Bills Digest no. 48 2011–12
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WARNING: This Digest was prepared for debate. It reflects the legislation as introduced and does not canvass subsequent amendments. This Digest does not have any official legal status. Other sources should be consulted to determine the subsequent official status of the Bill.
Rebecca de Boer
Social Policy Section
12 September 2011
24 August 2011
House: House of Representatives
Portfolio: Health and Ageing
Commencement: Sections 1 to 3 on the day of Royal Assent. Schedule 1 to commence on a single day to be fixed by Proclamation but not before the commencement of Schedule 1 to the National Health Reform Amendment (National Health Performance Authority) Act 2011. However, if the provision(s) do not commence within 6 months, beginning on the latter of Royal Assent or the commencement of Schedule 1 to the National Health Reform Amendment (National Health Performance Authority) Act 2011, they commence on the day after the end of that period.
Links: The links to the Bill, its Explanatory Memorandum and second reading speech can be found on the Bill's home page, or through http://www.aph.gov.au/bills/. When Bills have been passed and have received Royal Assent, they become Acts, which can be found at the ComLaw website at http://www.comlaw.gov.au/.
This Bill amends the National Health Reform Act 2011 to establish the Independent Hospital Pricing Authority (IHPA). The functions, power and responsibilities of the IHPA are detailed in the Bill.
One of the features of the Government’s health reform package first announced in 2010 was the introduction of activity based funding (ABF) and a ‘nationally efficient price’ for the payment of public hospital services. This was to be determined by an independent body, the IHPA.
ABF funds hospitals on the basis of the activity they perform. In Victoria and South Australia it is the dominant funding model for hospitals but there is a considerable amount of activity not funded by ABF, for example, teaching, research and public health and health promotion services. Other states and territories have some type of ABF model in place.
ABF relies on a classification system, known as the Australian-Refined Diagnosis Groups, to define and count hospital activity. Each patient classified according to their diagnosis, surgical procedures and other data. There are around 670 patient classes with a different price paid for each one.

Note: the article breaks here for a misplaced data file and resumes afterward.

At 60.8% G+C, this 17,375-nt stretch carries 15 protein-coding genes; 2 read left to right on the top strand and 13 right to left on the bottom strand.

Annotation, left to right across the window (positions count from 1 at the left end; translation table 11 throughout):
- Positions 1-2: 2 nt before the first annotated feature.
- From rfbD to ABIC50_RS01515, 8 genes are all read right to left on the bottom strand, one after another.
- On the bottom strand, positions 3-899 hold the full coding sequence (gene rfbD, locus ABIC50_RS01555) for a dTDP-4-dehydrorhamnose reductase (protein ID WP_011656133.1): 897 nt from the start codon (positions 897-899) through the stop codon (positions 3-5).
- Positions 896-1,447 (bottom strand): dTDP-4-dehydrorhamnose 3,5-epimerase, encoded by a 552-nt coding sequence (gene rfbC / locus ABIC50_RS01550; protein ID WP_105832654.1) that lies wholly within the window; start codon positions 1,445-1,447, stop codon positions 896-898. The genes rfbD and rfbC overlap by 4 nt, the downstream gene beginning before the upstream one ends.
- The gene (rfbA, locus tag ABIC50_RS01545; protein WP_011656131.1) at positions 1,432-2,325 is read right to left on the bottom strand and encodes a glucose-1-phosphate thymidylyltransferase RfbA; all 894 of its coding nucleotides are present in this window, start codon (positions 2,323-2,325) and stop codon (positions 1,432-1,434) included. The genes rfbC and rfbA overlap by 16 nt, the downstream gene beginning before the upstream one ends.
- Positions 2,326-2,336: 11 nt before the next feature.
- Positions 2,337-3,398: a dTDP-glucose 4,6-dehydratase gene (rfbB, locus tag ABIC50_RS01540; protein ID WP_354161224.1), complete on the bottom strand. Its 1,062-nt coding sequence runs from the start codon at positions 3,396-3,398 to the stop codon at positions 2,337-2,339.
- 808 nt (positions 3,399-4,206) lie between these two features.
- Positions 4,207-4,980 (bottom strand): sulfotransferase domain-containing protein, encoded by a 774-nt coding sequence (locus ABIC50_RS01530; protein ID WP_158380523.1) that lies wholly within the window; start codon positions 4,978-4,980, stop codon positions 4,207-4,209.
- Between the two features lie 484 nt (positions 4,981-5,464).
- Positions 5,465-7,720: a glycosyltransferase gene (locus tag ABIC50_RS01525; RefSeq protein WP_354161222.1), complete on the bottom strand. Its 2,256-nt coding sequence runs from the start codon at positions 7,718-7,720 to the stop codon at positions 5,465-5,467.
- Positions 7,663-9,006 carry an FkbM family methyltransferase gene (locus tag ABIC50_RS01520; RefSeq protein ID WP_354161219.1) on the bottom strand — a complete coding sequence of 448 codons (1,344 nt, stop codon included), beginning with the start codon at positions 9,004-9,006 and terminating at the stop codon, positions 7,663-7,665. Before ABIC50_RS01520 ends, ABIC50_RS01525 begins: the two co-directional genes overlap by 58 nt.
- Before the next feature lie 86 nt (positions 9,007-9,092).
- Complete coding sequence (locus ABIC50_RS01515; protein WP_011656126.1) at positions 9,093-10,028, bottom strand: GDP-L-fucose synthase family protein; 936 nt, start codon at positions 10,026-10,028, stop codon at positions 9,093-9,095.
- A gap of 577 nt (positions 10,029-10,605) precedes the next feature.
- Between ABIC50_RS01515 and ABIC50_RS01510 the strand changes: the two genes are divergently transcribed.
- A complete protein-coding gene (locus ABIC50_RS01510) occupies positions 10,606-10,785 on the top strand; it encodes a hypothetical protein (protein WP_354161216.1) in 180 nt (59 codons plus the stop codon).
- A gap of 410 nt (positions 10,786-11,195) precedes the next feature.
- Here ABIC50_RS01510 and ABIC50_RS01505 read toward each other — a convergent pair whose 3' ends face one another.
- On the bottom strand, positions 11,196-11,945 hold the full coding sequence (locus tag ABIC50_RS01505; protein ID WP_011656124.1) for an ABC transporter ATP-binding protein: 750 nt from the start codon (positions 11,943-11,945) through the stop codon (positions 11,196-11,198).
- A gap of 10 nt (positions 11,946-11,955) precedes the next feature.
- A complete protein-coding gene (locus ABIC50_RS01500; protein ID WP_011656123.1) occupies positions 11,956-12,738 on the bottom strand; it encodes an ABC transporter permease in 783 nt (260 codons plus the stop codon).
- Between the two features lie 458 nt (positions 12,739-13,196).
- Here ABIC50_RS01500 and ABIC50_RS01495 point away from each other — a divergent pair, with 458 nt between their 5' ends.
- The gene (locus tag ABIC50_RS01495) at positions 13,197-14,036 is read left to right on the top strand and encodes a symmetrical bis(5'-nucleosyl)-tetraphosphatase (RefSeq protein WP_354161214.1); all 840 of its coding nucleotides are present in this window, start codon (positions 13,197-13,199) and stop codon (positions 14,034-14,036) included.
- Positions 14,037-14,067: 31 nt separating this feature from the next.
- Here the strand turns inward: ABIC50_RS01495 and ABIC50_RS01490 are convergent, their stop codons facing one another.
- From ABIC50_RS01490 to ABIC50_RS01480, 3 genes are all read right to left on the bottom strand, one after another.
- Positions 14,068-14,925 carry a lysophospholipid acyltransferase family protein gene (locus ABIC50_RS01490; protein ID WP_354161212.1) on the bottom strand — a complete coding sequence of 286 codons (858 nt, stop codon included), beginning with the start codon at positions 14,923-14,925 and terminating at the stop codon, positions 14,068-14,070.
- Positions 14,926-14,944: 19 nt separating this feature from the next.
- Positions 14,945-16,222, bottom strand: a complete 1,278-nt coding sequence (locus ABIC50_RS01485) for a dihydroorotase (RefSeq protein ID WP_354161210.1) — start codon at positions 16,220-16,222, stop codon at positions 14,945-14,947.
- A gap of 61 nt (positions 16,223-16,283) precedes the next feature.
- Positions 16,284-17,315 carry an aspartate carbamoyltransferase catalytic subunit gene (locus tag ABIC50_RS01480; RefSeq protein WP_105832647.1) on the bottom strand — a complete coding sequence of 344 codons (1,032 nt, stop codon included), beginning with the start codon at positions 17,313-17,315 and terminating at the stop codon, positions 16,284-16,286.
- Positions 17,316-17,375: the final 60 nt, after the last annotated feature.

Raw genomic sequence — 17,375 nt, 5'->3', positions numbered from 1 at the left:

The more contentious aspects of the Government’s reform package agreed by Council of Australian Governments’ (COAG) in April 2010 have been abandoned but commitment to the introduction of ABF has remained. Under the National Health Reform Agreement (NHRA) signed by COAG in August 2011, a national approach to ABF will commence from 1 July 2012. The nationally efficient price will be used to determine the Commonwealth’s contribution to hospital funding.
The IHPA is one of three national governance authorities established under the National Health Reform Agreement. The Australian Commission on Safety and Quality in Health Care has already been established and the legislation to establish the National Health Performance Authority is before the Senate. This Bill will establish the IHPA.
The purpose of these governance agencies is to monitor the performance of the health care system and improve transparency and accountability. One of ongoing criticisms of these agencies is the lack of detail about how these agencies will work together to deliver improvements to the Australian health system. This Bill does not provide any additional detail.
An Interim IHPA has commenced operation as an executive agency of the Department of Health and Ageing. The Government has appointed the Chair (Mr Shane Solomon), Deputy Chair (Mr Jim Birch) and Interim CEO (Dr Tony Sherbon).
The amendments to the National Health Reform Act 2011 set out the IHPA’s functions, powers and responsibility. The main function of the IHPA is to determine the nationally efficient price for public hospital services that are funded by ABF. Other responsibilities include: calculation of block funding amounts for hospitals not funded by ABF, advice on loadings to the efficient price to take into account variations in the cost of delivery (that is, in rural areas), development of the data and reporting standards for state and territory health departments and investigation into cost-shifting disputes. The full list of functions of the IHPA is at proposed subsection 131 of the Bill.
One of the roles of the IHPA is to provide advice to state and territory governments about the efficient price for a procedure or operation in a public hospital. The Commonwealth will use the nationally efficient price to determine the Commonwealth’s contribution to growth funding for public hospitals. Under the NHRA, the Commonwealth agreed to fund 45 per cent from 1 July 2014 of the efficient growth of hospital services, rising to 50 per cent until 1 July 2017 (clause A3, NHRA). In short, the efficient growth is the increase in price from the base price (as determined by the IHPA in 2012).
The IHPA does not determine the payments by the states for public hospital services, as highlighted in the submission by Catholic Health Australia (CHA) to the Senate Inquiry into the Bill. The advice provided by the IHPA is not binding on the state and territory governments and the price paid by state and territory governments to hospitals will be at their discretion. CHA has argued that this could lead to uncertainty about the contribution by state and territory governments to the funding of public hospitals. Despite the introduction of a nationally efficient price, it is likely that debates about the adequacy of public hospital funding by each level of government will continue for some time.
Proposed Part 4.3 empowers the IHPA to investigate cost-shifting and cross-border disputes. The Bill defines cost-shifting (proposed subsection 138 (1)) and cross border disputes (proposed subsection 138 (2)) and sets out the process jurisdictions must follow to initiate an investigation by the IHPA (proposed subsection 139). It is silent, however, on what actions jurisdictions must take if they are found to be complicit in either cost-shifting or in a cross-border dispute. In the event of a cross‑border dispute the IHPA may provide advice to the Commonwealth about funding adjustments (proposed subsection 141) to relevant jurisdictions. The Commonwealth has limited powers with regard to the operation and management of public hospitals and is unable to compel a jurisdiction to make payments to other jurisdictions or alter their policy settings.